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Bomb kills 15 at Iraq recruiting site

Al Qaeda calls Sunni official 'this criminal'

A funeral procession was held in Baghdad yesterday for six men killed by rockets allegedly launched by US helicopters. US officials said they were looking into the report. (ALI AL-KHALZALI/ASSOCIATED PRESS)

BAGHDAD -- Al Qaeda in Iraq called the country's Sunni vice president a criminal for participating in the US-backed government, and a suicide bomber struck army recruits west of Baghdad yesterday, killing at least 15 people in another warning to Sunnis not to cooperate with the Shi'ite leadership.

The suicide attack in the mostly Sunni town of Abu Ghraib was the deadliest in a series of attacks that left at least 74 people dead nationwide.

The verbal attack on Vice President Tariq al-Hashemi was purportedly delivered by Al Qaeda leader Abu Hamza al-Muhajir, also known as Abu Ayyub al-Masri, in an audiotape posted on an extremist website only days after Iraqi authorities contended that he had been killed.

During the 21-minute speech, the Al Qaeda leader criticized Hashemi as "this criminal" who "relentlessly calls" for US troops to remain in Iraq. Hashemi has resisted calls by fellow Sunni leaders to quit the Shi'ite-dominated government.

The speaker also denied any clashes between Al Qaeda and other "jihadist groups or our blessed tribes," saying reports to the contrary by US and Iraqi authorities were only "lies and a desperate attempt to drive a wedge within the ranks of the jihadists."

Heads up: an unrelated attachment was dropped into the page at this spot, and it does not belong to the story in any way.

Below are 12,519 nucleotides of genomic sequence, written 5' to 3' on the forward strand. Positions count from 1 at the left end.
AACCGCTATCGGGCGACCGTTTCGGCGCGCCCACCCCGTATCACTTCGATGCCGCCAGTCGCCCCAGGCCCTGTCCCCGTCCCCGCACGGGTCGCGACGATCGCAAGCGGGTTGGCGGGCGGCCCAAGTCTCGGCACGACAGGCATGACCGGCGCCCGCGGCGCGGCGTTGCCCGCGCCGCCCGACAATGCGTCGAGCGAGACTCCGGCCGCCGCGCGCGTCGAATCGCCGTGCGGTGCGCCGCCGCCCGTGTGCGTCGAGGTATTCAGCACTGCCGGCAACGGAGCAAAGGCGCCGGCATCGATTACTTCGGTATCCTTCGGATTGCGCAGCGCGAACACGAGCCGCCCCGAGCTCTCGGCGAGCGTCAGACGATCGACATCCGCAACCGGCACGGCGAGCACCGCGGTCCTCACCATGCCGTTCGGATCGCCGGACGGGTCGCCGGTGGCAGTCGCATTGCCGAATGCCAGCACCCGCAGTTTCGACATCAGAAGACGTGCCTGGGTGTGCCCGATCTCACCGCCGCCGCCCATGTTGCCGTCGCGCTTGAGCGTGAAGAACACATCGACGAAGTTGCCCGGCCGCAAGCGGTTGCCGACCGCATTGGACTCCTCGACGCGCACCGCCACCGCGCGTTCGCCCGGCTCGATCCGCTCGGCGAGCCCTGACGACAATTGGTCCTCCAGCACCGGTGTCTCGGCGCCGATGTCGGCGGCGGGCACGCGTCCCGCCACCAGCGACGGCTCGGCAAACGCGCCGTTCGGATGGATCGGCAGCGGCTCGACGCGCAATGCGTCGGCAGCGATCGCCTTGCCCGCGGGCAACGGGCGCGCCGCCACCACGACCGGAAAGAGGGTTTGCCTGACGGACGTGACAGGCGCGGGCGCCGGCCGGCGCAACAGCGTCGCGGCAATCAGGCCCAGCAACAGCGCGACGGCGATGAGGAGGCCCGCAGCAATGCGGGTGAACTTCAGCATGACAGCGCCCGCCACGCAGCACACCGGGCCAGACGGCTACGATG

Iraqi officials announced last week that Masri had been killed in an internal fight among Al Qaeda members; they could not produce a body, and US officials said they could not confirm the report.

The audiotape -- the first word from Masri since his reported death -- was posted on a militant website and appeared to be a clear warning to Sunnis against cooperating with the Shi'ite-dominated government.

Hours later, a video was released showing Osama bin Laden's deputy mocking the nearly 3-month-old Baghdad security plan, recounting the April 12 suicide bombing at the Iraqi parliament cafeteria in the US-controlled Green Zone, when a bomber slipped through security and blew himself up, killing one Sunni legislator.

"And lest Bush worry, I congratulate him on the success of his security plan, and I invite him on the occasion for a glass of juice, but in the cafeteria of the Iraqi parliament in the middle of the Green Zone," Ayman al-Zawahri said.

Zawahri also attributed Iraq's Shi'ite-Sunni violence to "individuals and groups in Iraq who do not want the coalition forces to leave," but contended that Al Qaeda fighters in Iraq were "nearing closer to victory over their enemy."

No group claimed responsibility for the Abu Ghraib attack, in which a bomber walked into an Iraqi Army recruiting center in the predominantly Sunni town and blew himself up amid a crowd of recruits, police said.

The dead included 10 recruits and five soldiers, officials said. Another 22 people were wounded.

US officials say a growing number of Sunni tribes are turning against Al Qaeda, particularly in the western Anbar Province, as they are repelled by the group's brutality and religious extremism.

A suicide car bomber tore through a police station in western Baghdad, killing a police officer.

The bodies of five police officers dressed in civilian clothes were found late Friday in a deserted field north of Baghdad.

They had bullet wounds and bore identity documents showing they were from the Sunni city of Ramadi.

At least 50 other Iraqi civilians were killed or found dead yesterday, including three youths who died in a mortar attack while they were playing soccer in a southern Shi'ite enclave in Baghdad and two people killed when a bomb hidden under a car exploded in the predominantly Shi'ite neighborhood of Karradah in the center of the capital.

In a separate development, Iraq's top judicial authority has asked parliament to lift immunity for Adnan al-Dulaimi, a prominent Sunni lawmaker, possibly clearing the way for his arrest on charges of provoking sectarian violence, The New York Times reported in today's editions.

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